Okay All, I have parked. I don't like it. If you recall, I asked for advice on how one knows what in the h*** you left dangling. Am I the only one who is not fond of this procedure? All those loose threads are bothersome, but it's the coming back for the half-stitched or almost stitched that get to me (and then matching them to my graph). Now, keep in mind I have done large projects before, and I have been stitching for over 25 years, I even teach this craft! Okay, just needed to vent.
I mark my finished stitches off with highlighter on my working copy of the pattern, then put a dot in the square I have parked the thread in. I don't always park in the lower left corner of the square, so put the dot in the corner I have parked in.
I have my working pattern on a magnetic board, and have trimmed a couple of magnets to make arrows. I leave the arrows where I am stitching, so I don't go to the wrong place when I come back to that colour. Sometimes the colours are in the same configuration in different parts of the pattern, so this helps me.
I work in 10x10 areas also to minimize confusion. (It doesn't take much to confuse me! )
It does take getting used to, but for my project, which covers the entire surface, I have found it works for me.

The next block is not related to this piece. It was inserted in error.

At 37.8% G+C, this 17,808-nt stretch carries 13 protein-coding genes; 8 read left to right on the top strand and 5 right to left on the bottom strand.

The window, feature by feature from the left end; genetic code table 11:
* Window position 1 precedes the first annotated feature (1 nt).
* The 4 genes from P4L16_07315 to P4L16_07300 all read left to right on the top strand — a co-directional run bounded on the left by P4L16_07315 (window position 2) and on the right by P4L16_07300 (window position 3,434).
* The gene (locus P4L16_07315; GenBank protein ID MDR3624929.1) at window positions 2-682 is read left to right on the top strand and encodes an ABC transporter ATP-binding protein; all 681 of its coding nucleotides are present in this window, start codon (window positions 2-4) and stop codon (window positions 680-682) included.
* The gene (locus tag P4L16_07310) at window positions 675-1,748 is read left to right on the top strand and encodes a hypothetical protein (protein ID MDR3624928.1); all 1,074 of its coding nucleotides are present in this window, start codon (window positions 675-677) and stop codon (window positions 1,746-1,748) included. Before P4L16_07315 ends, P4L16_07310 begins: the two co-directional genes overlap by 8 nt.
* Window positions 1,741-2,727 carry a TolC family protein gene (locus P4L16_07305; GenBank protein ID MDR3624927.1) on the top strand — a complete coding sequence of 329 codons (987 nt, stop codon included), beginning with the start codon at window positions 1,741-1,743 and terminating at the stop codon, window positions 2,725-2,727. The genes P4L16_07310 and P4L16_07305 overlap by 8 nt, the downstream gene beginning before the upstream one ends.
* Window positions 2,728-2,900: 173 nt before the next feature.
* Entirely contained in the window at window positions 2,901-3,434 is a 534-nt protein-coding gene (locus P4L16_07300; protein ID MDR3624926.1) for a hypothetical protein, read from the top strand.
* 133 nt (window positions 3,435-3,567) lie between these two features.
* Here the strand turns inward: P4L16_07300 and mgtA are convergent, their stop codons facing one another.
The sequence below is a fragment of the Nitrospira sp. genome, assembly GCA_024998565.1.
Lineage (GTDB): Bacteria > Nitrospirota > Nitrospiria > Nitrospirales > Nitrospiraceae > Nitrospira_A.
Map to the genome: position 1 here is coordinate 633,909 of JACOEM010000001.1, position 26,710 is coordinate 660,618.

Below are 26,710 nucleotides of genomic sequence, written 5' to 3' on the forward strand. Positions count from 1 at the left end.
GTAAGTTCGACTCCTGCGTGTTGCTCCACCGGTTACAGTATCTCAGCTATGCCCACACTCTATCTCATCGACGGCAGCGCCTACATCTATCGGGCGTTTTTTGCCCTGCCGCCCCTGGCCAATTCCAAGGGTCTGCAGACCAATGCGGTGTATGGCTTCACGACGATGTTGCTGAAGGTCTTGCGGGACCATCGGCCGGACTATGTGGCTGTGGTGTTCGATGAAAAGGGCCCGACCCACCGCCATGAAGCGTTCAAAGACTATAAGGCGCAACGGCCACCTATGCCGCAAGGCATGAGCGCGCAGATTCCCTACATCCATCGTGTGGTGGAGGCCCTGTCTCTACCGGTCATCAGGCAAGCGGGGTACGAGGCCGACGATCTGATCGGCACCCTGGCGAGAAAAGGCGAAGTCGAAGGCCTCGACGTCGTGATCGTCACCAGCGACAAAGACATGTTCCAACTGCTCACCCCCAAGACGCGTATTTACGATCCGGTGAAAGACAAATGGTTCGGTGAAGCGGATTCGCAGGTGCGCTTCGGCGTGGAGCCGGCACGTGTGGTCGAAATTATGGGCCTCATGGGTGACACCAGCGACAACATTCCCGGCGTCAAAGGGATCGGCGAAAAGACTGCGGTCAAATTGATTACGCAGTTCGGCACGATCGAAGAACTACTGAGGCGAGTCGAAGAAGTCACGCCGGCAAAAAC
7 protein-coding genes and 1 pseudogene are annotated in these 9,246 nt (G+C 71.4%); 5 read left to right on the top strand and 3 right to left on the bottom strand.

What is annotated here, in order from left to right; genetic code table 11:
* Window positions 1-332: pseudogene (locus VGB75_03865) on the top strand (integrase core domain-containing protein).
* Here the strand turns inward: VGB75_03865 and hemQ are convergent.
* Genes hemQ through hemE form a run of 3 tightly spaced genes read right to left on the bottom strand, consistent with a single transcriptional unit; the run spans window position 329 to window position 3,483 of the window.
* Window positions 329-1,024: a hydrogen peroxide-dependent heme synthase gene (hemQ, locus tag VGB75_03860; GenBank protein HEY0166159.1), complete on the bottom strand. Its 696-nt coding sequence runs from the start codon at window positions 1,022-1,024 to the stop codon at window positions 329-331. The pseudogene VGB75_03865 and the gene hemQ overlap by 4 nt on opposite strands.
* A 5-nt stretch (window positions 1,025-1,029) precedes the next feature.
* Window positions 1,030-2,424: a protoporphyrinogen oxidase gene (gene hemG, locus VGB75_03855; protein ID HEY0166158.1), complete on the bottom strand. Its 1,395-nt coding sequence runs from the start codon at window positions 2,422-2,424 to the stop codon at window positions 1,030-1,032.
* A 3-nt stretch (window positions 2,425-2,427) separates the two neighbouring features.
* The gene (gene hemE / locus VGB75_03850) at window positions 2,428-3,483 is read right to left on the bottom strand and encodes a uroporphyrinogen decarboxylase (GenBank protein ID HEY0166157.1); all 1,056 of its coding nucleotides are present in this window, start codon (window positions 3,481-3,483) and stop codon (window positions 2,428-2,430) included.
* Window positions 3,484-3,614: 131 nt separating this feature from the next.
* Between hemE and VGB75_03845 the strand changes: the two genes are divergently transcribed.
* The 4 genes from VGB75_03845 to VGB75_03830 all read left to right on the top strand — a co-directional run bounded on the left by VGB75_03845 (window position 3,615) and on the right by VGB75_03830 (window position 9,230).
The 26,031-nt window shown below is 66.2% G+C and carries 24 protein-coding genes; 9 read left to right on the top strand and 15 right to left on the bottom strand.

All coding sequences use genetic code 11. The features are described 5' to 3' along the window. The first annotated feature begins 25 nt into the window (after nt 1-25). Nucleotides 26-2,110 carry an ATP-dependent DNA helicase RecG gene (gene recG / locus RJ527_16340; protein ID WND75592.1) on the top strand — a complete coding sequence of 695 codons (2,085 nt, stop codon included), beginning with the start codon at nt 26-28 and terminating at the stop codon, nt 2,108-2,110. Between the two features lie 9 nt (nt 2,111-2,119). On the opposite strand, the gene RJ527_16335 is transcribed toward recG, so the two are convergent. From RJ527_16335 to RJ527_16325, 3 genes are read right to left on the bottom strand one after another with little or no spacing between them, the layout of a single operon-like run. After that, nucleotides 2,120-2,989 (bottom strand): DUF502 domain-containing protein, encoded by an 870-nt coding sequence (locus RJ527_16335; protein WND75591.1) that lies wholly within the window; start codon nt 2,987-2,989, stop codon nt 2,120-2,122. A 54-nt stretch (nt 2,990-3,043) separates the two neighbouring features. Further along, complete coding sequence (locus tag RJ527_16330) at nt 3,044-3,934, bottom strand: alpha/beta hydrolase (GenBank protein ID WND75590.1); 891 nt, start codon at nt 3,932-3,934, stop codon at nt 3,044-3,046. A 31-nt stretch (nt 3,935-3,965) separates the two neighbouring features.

I use parking mainly when I am working in an area where 2-5 colors intermix back and forth. Some people seem to park with lots of colors but if I have more than about 4 or 5 needles going it gets too confusing, not to mention they get in the way of each other.
quote:Originally posted by MJ I use parking mainly when I am working in an area where 2-5 colors intermix back and forth. Some people seem to park with lots of colors but if I have more than about 4 or 5 needles going it gets too confusing, not to mention they get in the way of each other.
I don't park because it's too confusing to me. I've confused myself and had to pull stitches out since they were the wrong color. Now I spend more time rethreading to different colors but that's better than pulling out which I can't stand going backwards.
Well, you know, I have my days where my brain does not keep up with it. I do have the distinct advantage in working on a design where, if I make a mistake, it is highly unlikely that I or anyone else will ever know - millefiori (sp) backgrounds at least have that going for them... which is what forced me to learn to park in the first place. You see, it's all just a vicious circle!
Sorry it's not working out for you; I think I said before that this SQ is the only thing I use it for - I don't use it for any of my TWs, which are about the next most-complicated designs I do. And in the end, we all have to do what works best for us, huh? That's the relaxation part
I'm glad you brought this up, Julie, because it raises the part of parking I've never understood myself, but having never actually even tried to park, I wouldn't have brought it up myself without at least attempting to nut it out on my own. But now you've brought it up, I'll ask! I never understood how one would use the Danish style whilst parking (ie. do all the / stitches in a row/area/colour and then come back with all the \ stitches, or vice versa if that's your thing).